George Nakashima, ‘Set of Four Grass-Seated Chairs With Ottoman, New Hope, Pennsylvania’, 1960, Freeman's

H: 27.5 x W: 22.75 x D: 19 in. (chairs)
H: 12.5 x W: 16 x D: 18 in. (ottoman)

This work is accompanied by a letter of authentication from Mira Nakashima.

Property from a Private Collection, Montgomery County, Pennsylvania

About George Nakashima

In the workshop of George Nakashima, the soul of the tree was celebrated. "It is an art- and soul-satisfying adventure to walk the forests of the world, to commune with trees,” Nakashima said, “to bring this living material to the work bench, ultimately to give it a second life." Nakashima, an architect who trained at the Massachusetts Institute of Technology, discovered woodworking while in an internment camp during WWII. In 1943, he moved to New Hope, Pennsylvania and opened his studio. There he created pieces highlighting wood’s natural beauty, most notably by including the tree’s rough outer layer, or the “free edge”. Nakashima worked throughout the world; in India, he became deeply spiritual. He developed a goal to construct peace altars on every continent—the first, made of book-matched slabs of black walnut, was installed at New York’s Cathedral of St. John the Divine in 1986.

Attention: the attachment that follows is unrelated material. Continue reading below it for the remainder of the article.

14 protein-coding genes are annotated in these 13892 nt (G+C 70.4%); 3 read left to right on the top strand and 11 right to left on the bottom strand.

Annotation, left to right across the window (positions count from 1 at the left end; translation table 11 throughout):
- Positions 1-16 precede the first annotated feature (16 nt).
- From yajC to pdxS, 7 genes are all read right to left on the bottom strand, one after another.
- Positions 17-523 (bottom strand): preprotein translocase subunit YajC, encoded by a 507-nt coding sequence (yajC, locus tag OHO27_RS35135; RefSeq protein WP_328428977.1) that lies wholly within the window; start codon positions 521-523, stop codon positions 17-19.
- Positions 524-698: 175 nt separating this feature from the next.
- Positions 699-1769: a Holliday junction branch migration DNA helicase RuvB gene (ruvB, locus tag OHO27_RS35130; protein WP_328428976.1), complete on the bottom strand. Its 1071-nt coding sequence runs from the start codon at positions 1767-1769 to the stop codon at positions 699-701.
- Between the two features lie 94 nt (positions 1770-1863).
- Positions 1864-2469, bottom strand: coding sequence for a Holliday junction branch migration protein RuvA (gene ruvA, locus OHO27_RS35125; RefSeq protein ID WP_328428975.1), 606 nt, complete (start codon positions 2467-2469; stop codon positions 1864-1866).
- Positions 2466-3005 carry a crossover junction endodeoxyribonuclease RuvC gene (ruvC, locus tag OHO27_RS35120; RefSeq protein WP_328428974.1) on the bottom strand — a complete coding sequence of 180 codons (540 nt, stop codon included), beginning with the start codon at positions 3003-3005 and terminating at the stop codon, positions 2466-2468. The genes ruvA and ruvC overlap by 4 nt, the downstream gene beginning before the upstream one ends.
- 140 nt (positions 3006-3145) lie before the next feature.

American, 1905-1990, Spokane, Washington, based in New Hope, Pennsylvania

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New York,

Fair History on Artsy

Moderne Gallery at Design Miami/ 2017
Moderne Gallery at The Salon Art + Design 2017
Moderne Gallery at Design Miami/ 2016
Moderne Gallery at The Salon Art + Design 2016
Moderne Gallery at Design Miami/ Basel 2016
Moderne Gallery at Design Miami/ 2015
Moderne Gallery at The Salon: Art + Design 2015
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